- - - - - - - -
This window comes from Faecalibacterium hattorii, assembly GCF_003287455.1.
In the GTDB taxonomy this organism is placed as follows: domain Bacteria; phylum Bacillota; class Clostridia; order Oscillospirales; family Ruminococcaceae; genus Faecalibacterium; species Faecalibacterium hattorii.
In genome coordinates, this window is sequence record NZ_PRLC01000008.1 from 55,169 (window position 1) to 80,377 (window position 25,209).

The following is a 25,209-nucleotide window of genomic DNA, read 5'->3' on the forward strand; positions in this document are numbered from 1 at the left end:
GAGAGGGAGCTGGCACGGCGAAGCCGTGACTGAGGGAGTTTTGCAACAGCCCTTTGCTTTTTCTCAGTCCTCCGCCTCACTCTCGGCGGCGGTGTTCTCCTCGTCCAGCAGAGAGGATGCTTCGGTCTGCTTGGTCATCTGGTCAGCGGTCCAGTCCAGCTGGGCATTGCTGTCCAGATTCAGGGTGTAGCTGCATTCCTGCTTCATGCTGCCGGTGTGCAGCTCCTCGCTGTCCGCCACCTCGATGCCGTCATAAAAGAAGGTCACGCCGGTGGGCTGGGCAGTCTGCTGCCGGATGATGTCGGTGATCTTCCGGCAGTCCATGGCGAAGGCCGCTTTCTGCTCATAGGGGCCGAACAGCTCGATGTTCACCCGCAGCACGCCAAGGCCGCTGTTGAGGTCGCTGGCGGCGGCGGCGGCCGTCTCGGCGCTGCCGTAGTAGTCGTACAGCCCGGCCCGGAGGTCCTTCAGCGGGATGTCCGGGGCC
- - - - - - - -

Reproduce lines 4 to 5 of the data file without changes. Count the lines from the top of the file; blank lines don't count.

The following is a 25,209-nucleotide window of genomic DNA, read 5'->3' on the forward strand; positions in this document are numbered from 1 at the left end:
GAGAGGGAGCTGGCACGGCGAAGCCGTGACTGAGGGAGTTTTGCAACAGCCCTTTGCTTTTTCTCAGTCCTCCGCCTCACTCTCGGCGGCGGTGTTCTCCTCGTCCAGCAGAGAGGATGCTTCGGTCTGCTTGGTCATCTGGTCAGCGGTCCAGTCCAGCTGGGCATTGCTGTCCAGATTCAGGGTGTAGCTGCATTCCTGCTTCATGCTGCCGGTGTGCAGCTCCTCGCTGTCCGCCACCTCGATGCCGTCATAAAAGAAGGTCACGCCGGTGGGCTGGGCAGTCTGCTGCCGGATGATGTCGGTGATCTTCCGGCAGTCCATGGCGAAGGCCGCTTTCTGCTCATAGGGGCCGAACAGCTCGATGTTCACCCGCAGCACGCCAAGGCCGCTGTTGAGGTCGCTGGCGGCGGCGGCGGCCGTCTCGGCGCTGCCGTAGTAGTCGTACAGCCCGGCCCGGAGGTCCTTCAGCGGGATGTCCGGGGCC